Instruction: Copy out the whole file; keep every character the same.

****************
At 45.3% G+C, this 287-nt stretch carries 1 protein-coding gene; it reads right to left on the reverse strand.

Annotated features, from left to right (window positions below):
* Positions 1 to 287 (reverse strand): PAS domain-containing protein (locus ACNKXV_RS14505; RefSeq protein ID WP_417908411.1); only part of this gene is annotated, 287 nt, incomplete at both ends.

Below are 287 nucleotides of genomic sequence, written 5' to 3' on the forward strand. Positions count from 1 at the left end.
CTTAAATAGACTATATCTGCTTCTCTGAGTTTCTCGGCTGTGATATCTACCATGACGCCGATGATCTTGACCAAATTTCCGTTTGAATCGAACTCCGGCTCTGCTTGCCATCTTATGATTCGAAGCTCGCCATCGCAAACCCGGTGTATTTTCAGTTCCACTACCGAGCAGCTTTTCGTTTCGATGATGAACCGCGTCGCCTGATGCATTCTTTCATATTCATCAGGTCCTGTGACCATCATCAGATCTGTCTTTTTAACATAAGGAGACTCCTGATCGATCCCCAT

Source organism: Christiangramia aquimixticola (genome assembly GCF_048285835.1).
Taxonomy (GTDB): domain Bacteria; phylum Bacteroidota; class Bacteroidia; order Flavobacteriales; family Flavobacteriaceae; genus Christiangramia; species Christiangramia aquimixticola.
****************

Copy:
At 45.3% G+C, this 287-nt stretch carries 1 protein-coding gene; it reads right to left on the reverse strand.

Annotated features, from left to right (window positions below):
* Positions 1 to 287 (reverse strand): PAS domain-containing protein (locus ACNKXV_RS14505; RefSeq protein ID WP_417908411.1); only part of this gene is annotated, 287 nt, incomplete at both ends.

Below are 287 nucleotides of genomic sequence, written 5' to 3' on the forward strand. Positions count from 1 at the left end.
CTTAAATAGACTATATCTGCTTCTCTGAGTTTCTCGGCTGTGATATCTACCATGACGCCGATGATCTTGACCAAATTTCCGTTTGAATCGAACTCCGGCTCTGCTTGCCATCTTATGATTCGAAGCTCGCCATCGCAAACCCGGTGTATTTTCAGTTCCACTACCGAGCAGCTTTTCGTTTCGATGATGAACCGCGTCGCCTGATGCATTCTTTCATATTCATCAGGTCCTGTGACCATCATCAGATCTGTCTTTTTAACATAAGGAGACTCCTGATCGATCCCCAT

Source organism: Christiangramia aquimixticola (genome assembly GCF_048285835.1).
Taxonomy (GTDB): domain Bacteria; phylum Bacteroidota; class Bacteroidia; order Flavobacteriales; family Flavobacteriaceae; genus Christiangramia; species Christiangramia aquimixticola.